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Omega Labyrinth Z the first game to be banned in the UK since Manhunt 2

PQube's dungeon crawler refused rating by Video Standards Council for "sexualisation of children"

A Japanese-developed RPG has been banned from release in the UK due to the "salacious nature" of its sexual content.

A statement from the Video Standards Council, the official ratings board in the UK, says the body has refused classification for Omega Labyrinth Z because of the "likely harm being caused to a viewer or potential viewer, e.g. children or young people."

It is illegal to sell a game in the UK without a rating from the VSC. While these ratings only apply to physical products, it's likely this will affect the title's availability in digital stores.

Omega Labyrinth Z is a PS4 and PC title developed by Japanese studio Matrix Software and published by PQube. It is a dungeon-crawler set within a school where players control a variety of young girls as they battle evil.

However, the VSC has deemed the nature of the gameplay and many of the mini-games too sexually explicit for release - particularly given the implied age of the characters.

In a statement to, a spokesperson said: "PQube specialises in the localisation of Japanese video games and endeavours to publish them as faithfully to the Japanese source material as possible.


"PQube works closely with all age ratings bodies and platform holders through this process. In an instance where a release is not possible, PQube respectfully complies with the guidelines of a platform holder and the laws of any given territory."

Omega Labyrinth Z becomes the first game to be banned in the UK since Rockstar's controversial Manhunt 2 back in 2007.

The BBC reports the game has also been refused a rating in Germany and Australia - not surprising given how strict the local ratings boards are when it comes to games.

PQube tweeted that the game will also no longer be released in New Zealand or Ireland. The firm has tried to appeal the decision by German ratings board USK, but this has been rejected. It has not appealed the VSC decision.

"Other appeals would have yielded the same result so those decisions are final," PQube wrote.

The Video Standards Council offered several examples of the content it deemed unfit for release, including:

  • sections in which players must touch characters all over their bodies to arouse them, removing their clothes when successful.
  • a scene in which players place honey on the girls' bodies for a dog to lick off, which also arouses them (prompting further loss of clothes).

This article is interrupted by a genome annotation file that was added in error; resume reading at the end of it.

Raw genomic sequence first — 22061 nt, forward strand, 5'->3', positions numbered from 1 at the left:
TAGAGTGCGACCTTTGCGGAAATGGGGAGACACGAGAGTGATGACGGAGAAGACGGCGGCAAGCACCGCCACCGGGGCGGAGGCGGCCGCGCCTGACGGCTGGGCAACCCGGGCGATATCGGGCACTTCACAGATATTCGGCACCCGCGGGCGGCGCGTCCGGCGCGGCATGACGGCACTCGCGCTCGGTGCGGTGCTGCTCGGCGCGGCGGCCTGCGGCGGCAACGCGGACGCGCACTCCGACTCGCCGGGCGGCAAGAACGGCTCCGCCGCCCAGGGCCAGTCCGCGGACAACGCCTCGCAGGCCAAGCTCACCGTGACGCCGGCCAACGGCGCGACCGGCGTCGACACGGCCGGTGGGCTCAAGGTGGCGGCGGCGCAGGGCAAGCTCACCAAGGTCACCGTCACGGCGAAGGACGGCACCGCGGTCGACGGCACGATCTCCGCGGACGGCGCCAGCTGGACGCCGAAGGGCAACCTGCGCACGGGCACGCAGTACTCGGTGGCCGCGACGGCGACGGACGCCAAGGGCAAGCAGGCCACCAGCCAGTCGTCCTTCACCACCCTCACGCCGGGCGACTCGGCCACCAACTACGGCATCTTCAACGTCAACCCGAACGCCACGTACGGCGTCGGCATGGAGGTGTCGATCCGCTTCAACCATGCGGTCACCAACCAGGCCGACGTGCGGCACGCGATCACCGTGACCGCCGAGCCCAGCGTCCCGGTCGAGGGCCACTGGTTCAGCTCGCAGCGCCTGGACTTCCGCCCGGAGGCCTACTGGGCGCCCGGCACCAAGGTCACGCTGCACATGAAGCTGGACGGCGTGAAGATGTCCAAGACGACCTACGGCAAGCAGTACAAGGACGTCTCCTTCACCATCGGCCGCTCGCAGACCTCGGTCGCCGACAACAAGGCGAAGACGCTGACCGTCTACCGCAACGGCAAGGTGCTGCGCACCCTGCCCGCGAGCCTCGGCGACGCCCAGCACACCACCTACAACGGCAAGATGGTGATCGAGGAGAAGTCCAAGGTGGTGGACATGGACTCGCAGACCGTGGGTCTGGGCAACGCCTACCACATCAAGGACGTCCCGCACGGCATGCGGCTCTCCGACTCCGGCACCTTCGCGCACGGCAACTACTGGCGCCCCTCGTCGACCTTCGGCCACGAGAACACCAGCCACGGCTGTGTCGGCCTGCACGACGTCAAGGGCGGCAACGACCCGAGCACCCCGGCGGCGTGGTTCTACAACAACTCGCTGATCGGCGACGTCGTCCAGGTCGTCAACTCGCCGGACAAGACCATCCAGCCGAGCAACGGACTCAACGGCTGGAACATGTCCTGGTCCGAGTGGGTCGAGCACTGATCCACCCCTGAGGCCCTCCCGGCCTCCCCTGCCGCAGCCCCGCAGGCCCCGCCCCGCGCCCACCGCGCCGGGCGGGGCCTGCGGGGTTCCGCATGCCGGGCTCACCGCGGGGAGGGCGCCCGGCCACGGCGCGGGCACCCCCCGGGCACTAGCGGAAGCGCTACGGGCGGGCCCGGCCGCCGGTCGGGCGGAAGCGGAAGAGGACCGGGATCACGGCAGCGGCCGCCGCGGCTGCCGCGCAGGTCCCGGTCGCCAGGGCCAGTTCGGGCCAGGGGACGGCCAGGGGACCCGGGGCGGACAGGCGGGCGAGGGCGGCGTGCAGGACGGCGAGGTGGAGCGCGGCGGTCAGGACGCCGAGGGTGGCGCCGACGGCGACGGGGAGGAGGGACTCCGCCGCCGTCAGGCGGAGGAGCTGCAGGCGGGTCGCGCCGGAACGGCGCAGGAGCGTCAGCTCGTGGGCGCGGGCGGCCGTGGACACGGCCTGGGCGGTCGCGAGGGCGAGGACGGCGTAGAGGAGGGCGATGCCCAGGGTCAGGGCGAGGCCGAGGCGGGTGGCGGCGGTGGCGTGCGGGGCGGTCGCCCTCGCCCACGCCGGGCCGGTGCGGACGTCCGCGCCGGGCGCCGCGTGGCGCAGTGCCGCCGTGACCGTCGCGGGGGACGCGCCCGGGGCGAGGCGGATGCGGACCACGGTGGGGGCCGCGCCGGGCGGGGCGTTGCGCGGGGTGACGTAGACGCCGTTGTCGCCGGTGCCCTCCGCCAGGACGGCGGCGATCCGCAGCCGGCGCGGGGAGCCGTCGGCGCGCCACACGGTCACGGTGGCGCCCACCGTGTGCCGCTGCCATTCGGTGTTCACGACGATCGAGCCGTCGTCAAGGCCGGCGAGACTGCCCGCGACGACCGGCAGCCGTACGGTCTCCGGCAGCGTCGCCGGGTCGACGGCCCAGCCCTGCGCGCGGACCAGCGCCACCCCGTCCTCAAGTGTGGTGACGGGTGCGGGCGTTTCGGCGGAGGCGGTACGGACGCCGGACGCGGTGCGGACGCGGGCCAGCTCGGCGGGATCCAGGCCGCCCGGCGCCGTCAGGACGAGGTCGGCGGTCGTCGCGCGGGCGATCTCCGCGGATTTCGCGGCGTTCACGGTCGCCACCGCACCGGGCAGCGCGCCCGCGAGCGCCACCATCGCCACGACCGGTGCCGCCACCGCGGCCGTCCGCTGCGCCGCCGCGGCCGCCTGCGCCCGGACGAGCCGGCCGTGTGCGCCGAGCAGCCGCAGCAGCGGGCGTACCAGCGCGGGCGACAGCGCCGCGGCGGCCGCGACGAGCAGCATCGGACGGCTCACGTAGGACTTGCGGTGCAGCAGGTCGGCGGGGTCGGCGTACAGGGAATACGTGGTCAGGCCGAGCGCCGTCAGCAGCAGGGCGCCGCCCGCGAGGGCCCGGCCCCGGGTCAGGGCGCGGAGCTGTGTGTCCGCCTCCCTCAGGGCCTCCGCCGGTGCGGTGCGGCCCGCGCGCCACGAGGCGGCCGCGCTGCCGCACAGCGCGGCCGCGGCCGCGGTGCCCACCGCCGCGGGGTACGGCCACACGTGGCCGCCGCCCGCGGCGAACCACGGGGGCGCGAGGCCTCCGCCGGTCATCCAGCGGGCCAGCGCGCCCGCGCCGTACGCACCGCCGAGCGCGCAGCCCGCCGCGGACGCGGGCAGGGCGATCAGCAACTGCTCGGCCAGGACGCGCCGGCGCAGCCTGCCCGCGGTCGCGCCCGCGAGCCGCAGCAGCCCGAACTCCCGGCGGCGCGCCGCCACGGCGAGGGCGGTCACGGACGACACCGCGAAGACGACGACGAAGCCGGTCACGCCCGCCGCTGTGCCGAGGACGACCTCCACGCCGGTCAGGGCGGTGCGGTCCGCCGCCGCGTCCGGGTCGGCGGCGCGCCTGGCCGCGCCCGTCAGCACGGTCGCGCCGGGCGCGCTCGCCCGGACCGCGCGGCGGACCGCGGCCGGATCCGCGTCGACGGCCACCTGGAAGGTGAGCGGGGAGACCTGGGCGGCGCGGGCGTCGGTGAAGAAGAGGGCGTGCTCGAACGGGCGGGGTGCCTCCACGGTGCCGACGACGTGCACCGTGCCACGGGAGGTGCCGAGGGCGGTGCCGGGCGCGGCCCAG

• a mechanic in which the quality of crystals can only be identified if they are placed between a character's breasts, which must then be fondled. The VSC notes the crystal itself "has a clearly phallic quality to it".
  • a hot-spring mini-game that also focuses on fondling breasts
  • a level-up system in which the player-character's breast increase by a cup size each time they advance. An official press release for the game challenges players to "reach maximum boobage" and achieve a Z-cup for most powerful special attack

The VSC ruled that the game "clearly promotes the sexualisation of children via the sexual interaction between the game player and the female characters" but argued the visual style "will attract an audience below the age of 18."

The statement continued: "There is a serious danger that impressionable people, i.e. children and young people viewing the game would conclude that the sexual activity represented normal sexual behaviour. There is a constant theme of sexual innuendo and activity throughout the game that suggests behaviour likely to normalise sexual activity towards children.

"The VSC Rating Board believes this content in a game, which would have strong appeal to non-adult players, is an issue which would be unacceptable to the majority of UK consumers and, more importantly, has the potential to be significantly harmful in terms of the social and moral development of younger people in particular."

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James Batchelor avatar
James Batchelor: James is Editor-in-Chief at, and has been a B2B journalist since 2006. He is author of The Best Non-Violent Video Games
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